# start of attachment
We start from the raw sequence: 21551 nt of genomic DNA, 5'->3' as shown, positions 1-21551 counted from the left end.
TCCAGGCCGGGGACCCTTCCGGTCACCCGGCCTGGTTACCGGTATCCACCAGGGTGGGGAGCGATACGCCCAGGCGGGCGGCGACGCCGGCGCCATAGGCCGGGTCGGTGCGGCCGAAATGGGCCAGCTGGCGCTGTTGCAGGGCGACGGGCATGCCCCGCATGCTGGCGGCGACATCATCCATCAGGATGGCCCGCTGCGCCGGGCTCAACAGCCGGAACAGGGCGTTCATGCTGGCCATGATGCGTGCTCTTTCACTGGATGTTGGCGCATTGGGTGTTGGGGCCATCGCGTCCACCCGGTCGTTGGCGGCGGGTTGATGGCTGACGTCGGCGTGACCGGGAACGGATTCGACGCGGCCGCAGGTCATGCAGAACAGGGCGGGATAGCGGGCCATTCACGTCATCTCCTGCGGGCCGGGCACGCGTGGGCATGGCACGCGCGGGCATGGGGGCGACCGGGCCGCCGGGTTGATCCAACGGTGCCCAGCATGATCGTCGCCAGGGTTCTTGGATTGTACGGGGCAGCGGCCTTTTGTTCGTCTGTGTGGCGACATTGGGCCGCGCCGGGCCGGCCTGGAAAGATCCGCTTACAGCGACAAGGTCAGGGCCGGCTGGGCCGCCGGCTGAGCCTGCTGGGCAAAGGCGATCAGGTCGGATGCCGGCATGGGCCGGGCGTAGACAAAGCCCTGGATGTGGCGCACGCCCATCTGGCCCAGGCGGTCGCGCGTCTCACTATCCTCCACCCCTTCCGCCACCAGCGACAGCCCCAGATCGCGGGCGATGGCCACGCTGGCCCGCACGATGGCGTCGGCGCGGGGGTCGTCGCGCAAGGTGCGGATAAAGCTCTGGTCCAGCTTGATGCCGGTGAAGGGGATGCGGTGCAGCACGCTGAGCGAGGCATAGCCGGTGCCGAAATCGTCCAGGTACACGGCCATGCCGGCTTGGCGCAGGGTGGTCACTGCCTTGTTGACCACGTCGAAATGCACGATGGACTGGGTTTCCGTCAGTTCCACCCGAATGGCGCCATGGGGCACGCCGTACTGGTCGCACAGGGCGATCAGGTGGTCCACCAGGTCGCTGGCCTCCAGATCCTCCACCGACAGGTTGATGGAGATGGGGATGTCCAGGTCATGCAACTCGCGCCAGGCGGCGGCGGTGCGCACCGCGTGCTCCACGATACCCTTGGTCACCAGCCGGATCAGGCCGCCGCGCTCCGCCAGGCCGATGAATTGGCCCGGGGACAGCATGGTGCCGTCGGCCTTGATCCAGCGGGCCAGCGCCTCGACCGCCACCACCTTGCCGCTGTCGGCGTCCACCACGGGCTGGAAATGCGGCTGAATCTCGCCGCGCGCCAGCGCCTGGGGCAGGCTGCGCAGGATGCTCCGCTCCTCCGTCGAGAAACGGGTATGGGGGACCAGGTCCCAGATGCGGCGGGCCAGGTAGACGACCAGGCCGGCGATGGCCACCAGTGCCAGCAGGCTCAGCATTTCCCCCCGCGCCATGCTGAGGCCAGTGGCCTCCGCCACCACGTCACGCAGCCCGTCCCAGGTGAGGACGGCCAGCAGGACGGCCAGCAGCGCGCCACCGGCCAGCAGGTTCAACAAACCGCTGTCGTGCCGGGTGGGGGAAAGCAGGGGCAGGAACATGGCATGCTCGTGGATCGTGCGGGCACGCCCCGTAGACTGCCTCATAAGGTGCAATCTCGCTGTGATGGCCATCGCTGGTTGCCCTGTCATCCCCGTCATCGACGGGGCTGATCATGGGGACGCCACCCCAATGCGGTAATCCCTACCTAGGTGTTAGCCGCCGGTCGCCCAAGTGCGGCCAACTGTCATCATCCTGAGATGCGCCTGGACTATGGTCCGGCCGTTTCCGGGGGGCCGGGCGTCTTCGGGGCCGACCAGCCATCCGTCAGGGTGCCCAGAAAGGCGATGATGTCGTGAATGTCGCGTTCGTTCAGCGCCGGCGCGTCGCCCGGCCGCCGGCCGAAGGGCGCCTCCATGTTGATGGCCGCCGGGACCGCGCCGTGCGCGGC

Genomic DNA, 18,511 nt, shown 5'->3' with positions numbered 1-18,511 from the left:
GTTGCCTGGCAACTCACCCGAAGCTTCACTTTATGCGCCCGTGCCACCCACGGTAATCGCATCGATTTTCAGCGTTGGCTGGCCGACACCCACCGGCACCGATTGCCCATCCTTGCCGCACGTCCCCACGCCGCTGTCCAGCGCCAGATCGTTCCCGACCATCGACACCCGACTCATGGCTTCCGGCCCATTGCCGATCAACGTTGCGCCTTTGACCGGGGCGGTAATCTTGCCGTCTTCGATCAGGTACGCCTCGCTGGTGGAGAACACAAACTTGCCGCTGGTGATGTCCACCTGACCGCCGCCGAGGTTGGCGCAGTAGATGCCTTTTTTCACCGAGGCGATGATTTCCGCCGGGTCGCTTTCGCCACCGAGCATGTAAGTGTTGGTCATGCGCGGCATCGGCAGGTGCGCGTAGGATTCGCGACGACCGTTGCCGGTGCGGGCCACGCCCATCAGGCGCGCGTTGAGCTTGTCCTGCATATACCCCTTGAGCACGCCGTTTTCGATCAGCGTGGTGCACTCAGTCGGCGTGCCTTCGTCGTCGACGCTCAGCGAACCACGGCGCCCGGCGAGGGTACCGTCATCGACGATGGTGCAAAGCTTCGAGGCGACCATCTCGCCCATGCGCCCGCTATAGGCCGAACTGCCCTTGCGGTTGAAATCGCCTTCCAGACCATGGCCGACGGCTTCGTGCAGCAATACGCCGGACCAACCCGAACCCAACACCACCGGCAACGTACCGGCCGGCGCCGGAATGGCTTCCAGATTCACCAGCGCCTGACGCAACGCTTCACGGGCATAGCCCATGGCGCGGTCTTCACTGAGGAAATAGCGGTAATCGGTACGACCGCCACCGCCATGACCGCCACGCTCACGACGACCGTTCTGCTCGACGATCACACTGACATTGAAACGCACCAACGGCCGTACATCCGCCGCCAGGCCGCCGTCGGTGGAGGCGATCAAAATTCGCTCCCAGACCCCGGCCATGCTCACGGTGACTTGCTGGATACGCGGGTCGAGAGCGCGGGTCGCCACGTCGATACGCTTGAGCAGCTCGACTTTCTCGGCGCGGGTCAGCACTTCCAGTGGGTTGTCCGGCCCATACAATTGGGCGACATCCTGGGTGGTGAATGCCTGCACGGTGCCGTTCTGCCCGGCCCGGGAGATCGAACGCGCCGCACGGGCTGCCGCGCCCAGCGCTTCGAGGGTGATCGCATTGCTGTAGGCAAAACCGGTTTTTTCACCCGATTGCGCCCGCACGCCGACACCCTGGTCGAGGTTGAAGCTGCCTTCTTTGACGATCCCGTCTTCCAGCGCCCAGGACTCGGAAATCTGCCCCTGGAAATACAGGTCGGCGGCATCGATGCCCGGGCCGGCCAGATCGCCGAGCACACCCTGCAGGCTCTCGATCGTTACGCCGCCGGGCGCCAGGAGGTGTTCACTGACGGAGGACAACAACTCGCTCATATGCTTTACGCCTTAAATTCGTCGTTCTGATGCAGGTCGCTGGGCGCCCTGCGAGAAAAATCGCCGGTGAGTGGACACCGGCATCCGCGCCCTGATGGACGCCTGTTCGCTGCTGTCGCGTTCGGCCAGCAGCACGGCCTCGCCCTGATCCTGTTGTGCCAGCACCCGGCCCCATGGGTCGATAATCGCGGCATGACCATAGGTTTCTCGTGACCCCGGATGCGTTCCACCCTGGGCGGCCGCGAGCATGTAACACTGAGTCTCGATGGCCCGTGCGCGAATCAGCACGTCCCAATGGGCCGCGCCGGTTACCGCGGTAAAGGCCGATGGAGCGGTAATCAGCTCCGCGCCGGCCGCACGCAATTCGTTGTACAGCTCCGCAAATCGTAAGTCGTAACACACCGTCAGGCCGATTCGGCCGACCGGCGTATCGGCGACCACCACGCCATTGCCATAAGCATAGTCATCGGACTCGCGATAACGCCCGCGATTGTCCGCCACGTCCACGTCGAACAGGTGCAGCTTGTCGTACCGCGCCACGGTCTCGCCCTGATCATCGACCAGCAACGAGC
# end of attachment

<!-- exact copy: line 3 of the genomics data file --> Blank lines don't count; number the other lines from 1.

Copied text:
Genomic DNA, 18,511 nt, shown 5'->3' with positions numbered 1-18,511 from the left: